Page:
Hundreds of people stayed up through the night on Tuesday and into Wednesday morning to see the man they call “our greatest son” win his historic second term in office.
President Obama’s step-grandmother, Sarah Obama, led the celebrations at her home in the village, Kogelo, and said that God and his “love for all people” took him to victory.
“He has the knowledge to love all people, he doesn’t have the knowledge of division, that is why he has won,” Mrs Obama, 90, said.
“Take the great job that people have given to you and lead them well,” she urged her step-grandson, who visited her when still a Senator in 2006.
“They have shown immense love to have voted for you.”
Obama’s father, a respected Kenyan economist, grew up in Kogelo, and several of his distant relatives still live nearby.
As Mitt Romney conceded defeat a little before 9am Kenya-time on Wednesday, convoys of motorcycle taxis honked their way up and down the village’s main street.
Women danced and old men stood to clap. Two prize bulls were due to be slaughtered for a celebration feast, and schools closed for an unofficial holiday to allow children to join the party.
Since Mr Obama’s 2008 win, the dusty and previously dirt-strewn village, close to Lake Victoria in the west of Kenya’s, has been connected to the national electricity grid and seen new asphalt roads built linking it to the nearest city, Kisumu, 40 miles to the south.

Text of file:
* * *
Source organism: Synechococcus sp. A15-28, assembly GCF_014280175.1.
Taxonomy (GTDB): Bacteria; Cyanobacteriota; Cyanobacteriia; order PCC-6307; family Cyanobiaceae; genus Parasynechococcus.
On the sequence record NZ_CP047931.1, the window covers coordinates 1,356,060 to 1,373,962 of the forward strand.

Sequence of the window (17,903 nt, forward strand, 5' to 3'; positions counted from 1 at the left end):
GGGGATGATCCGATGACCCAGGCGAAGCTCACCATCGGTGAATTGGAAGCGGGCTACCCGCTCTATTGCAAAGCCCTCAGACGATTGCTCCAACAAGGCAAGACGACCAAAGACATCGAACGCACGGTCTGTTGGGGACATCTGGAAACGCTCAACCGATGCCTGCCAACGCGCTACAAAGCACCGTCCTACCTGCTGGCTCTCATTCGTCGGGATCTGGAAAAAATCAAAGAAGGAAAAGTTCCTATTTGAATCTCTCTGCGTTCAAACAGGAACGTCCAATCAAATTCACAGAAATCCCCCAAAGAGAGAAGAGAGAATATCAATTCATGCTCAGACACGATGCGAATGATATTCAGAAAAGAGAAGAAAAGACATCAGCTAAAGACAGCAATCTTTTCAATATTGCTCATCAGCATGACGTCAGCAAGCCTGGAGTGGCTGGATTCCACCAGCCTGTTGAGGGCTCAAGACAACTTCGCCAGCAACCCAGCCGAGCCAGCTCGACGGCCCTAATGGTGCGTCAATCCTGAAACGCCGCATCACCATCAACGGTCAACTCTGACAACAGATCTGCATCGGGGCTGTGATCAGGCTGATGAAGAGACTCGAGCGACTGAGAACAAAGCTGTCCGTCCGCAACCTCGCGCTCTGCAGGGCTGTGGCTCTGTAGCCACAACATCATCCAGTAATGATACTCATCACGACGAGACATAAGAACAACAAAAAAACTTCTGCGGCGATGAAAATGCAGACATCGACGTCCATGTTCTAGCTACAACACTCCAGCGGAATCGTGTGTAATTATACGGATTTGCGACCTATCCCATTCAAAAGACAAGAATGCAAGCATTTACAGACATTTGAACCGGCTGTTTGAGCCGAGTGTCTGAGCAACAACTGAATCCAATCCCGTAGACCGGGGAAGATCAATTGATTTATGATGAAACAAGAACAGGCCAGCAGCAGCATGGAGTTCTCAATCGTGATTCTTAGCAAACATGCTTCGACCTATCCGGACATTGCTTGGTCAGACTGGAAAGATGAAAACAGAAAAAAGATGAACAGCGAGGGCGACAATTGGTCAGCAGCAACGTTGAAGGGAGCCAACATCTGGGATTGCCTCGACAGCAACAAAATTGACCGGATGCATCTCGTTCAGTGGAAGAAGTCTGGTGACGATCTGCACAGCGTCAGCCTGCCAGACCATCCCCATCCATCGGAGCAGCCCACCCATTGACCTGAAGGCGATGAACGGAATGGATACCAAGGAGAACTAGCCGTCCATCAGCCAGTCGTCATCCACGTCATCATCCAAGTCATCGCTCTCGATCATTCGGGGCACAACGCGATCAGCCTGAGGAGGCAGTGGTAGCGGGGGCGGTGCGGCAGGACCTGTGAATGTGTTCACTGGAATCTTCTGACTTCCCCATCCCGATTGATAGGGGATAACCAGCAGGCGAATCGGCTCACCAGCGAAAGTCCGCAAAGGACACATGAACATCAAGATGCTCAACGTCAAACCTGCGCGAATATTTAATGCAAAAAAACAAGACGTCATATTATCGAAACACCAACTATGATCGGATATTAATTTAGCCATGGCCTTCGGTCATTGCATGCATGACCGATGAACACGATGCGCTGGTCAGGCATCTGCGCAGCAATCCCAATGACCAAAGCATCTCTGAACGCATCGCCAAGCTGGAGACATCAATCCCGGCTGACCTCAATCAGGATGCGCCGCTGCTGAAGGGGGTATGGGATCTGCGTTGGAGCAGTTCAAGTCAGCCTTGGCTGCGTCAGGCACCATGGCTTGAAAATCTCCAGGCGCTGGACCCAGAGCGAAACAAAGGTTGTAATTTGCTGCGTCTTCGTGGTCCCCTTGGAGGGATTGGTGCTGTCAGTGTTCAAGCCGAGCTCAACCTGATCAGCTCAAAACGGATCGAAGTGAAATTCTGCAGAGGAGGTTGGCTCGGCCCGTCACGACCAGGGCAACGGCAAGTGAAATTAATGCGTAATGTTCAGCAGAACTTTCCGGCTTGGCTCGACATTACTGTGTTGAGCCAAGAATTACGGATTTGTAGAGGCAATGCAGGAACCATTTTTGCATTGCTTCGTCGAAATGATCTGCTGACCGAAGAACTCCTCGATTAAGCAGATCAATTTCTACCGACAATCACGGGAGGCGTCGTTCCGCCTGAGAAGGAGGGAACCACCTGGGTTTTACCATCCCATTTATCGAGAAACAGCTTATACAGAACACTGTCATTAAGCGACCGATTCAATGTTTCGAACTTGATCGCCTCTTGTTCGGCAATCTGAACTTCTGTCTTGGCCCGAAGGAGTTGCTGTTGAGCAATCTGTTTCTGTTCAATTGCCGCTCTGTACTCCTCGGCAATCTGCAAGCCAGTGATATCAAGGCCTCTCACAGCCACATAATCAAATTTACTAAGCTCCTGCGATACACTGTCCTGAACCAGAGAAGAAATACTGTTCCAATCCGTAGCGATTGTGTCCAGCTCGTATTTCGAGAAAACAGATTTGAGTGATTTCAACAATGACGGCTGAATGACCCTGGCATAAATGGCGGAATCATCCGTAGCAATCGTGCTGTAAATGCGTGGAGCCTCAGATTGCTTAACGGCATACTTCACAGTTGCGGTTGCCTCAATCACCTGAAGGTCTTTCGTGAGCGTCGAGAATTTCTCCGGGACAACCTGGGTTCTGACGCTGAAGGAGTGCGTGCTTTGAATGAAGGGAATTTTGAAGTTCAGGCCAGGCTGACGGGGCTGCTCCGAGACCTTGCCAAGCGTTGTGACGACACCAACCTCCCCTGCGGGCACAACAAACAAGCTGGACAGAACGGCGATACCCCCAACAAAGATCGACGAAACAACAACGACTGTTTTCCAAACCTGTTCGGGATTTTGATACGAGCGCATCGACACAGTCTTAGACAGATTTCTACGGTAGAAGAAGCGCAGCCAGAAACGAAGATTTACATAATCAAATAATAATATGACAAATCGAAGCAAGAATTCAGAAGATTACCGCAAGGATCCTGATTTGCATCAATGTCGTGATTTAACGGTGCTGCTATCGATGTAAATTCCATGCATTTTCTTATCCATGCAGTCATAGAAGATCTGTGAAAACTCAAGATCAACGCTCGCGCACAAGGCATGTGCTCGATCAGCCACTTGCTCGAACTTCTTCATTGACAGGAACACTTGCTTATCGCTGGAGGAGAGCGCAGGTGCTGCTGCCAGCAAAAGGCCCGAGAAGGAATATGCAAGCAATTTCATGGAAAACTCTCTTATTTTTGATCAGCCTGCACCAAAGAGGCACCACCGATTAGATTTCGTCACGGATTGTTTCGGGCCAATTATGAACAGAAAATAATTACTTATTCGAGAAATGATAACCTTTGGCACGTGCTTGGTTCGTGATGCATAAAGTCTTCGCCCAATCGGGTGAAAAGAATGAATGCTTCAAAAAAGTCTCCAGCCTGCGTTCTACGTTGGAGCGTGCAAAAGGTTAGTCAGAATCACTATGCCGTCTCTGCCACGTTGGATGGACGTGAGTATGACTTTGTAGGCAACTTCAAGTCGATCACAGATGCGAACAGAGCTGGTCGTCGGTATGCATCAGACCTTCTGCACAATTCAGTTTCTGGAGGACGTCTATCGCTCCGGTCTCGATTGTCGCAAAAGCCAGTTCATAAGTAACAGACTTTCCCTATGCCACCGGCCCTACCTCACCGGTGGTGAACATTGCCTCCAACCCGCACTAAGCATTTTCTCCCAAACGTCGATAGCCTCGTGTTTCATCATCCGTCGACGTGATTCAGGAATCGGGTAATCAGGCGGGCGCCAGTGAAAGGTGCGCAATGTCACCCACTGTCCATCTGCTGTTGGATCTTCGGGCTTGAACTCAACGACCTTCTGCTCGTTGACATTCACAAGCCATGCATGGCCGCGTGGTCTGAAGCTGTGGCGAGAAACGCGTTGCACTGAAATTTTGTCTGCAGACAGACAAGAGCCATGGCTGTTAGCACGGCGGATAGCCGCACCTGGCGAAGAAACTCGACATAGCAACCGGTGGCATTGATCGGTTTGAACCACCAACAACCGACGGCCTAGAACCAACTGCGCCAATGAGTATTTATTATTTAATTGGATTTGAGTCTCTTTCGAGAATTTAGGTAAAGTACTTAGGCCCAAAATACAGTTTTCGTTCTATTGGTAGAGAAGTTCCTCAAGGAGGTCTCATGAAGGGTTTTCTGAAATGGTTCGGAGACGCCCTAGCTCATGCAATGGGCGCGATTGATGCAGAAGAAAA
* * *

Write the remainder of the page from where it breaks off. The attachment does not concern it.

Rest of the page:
People said yesterday that they hoped a second Obama term would continue to bring good fortune to their village.
“Obama cannot forget us and I’m sure that is why God has chosen him again to lead the Americans,” said Tobias Otieno, a carpenter in Kogelo.
“He should ensure that development trickles down to Kogelo in a good way for poor people like us who are struggling to make ends meet.”
There were tense moments in the early hours of yesterday morning as initial results from the US suggested that Mr Obama was neck-and-neck with Mr Romney.
But as each major swing state fell to the president, cheers and ululations erupted and pastors leading prayers doubled their efforts in support.
“I was very worried about the slim margins of the results,” said James Rajula, 80, chairman of the Kogelo Cultural Committee.
“But he has done it at last. America should be a leading light in the field of democracy. We welcome Obama to Kogelo once again. This is home.”
John Dimo, Kogelo’s witch doctor, who had predicted Obama’s win on Monday, staggered around the village apparently drunk on liquor offered to him to bless the election victory.
“He was definitely going to win, I told you so,” he slurred.